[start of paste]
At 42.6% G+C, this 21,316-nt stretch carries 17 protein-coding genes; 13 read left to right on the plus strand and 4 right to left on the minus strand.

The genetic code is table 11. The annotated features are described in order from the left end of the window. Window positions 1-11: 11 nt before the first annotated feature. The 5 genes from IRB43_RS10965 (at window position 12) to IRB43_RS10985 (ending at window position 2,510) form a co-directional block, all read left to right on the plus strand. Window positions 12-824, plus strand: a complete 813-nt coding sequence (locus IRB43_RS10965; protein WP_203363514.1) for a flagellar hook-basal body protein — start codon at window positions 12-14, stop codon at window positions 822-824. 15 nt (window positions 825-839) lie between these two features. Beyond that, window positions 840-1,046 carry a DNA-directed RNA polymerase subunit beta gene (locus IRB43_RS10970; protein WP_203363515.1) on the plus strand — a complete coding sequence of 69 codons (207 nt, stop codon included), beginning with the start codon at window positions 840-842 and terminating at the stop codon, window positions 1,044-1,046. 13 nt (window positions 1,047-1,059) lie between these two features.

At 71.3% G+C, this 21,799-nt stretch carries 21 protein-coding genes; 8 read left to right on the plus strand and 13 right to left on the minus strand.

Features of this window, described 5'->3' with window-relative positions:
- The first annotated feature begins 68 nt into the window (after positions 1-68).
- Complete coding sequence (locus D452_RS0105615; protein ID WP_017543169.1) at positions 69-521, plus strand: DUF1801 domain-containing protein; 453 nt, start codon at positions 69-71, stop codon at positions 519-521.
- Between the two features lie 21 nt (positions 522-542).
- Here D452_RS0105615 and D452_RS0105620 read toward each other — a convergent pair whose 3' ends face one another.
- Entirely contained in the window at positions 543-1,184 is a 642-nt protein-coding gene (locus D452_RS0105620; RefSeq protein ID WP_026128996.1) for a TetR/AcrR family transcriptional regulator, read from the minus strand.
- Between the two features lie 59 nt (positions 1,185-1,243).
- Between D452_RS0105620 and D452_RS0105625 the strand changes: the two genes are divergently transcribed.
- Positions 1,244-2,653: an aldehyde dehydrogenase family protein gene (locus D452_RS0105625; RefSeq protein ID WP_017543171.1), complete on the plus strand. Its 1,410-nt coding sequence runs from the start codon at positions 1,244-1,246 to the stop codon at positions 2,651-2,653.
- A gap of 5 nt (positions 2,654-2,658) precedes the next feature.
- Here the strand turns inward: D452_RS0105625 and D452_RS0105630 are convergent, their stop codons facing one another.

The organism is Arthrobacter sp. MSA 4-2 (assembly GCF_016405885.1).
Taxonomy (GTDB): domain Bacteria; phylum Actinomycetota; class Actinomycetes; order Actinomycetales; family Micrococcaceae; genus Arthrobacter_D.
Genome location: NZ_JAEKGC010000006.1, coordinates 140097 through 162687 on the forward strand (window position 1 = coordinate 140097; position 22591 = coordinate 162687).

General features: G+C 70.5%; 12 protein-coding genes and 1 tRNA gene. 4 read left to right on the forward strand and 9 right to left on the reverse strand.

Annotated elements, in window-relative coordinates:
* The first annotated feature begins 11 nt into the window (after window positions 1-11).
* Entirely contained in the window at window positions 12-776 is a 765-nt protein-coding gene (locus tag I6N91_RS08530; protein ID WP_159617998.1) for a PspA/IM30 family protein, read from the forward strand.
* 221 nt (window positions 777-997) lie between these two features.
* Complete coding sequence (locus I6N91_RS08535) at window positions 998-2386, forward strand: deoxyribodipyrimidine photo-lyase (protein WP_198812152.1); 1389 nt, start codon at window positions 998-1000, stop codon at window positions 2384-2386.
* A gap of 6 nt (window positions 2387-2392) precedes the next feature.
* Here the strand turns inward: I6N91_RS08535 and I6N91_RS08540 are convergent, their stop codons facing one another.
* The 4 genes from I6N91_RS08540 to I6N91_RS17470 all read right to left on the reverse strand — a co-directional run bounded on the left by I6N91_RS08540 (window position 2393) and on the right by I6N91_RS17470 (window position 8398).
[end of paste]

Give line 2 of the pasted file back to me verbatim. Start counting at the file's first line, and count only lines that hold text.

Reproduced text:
The genetic code is table 11. The annotated features are described in order from the left end of the window. Window positions 1-11: 11 nt before the first annotated feature. The 5 genes from IRB43_RS10965 (at window position 12) to IRB43_RS10985 (ending at window position 2,510) form a co-directional block, all read left to right on the plus strand. Window positions 12-824, plus strand: a complete 813-nt coding sequence (locus IRB43_RS10965; protein WP_203363514.1) for a flagellar hook-basal body protein — start codon at window positions 12-14, stop codon at window positions 822-824. 15 nt (window positions 825-839) lie between these two features. Beyond that, window positions 840-1,046 carry a DNA-directed RNA polymerase subunit beta gene (locus IRB43_RS10970; protein WP_203363515.1) on the plus strand — a complete coding sequence of 69 codons (207 nt, stop codon included), beginning with the start codon at window positions 840-842 and terminating at the stop codon, window positions 1,044-1,046. 13 nt (window positions 1,047-1,059) lie between these two features.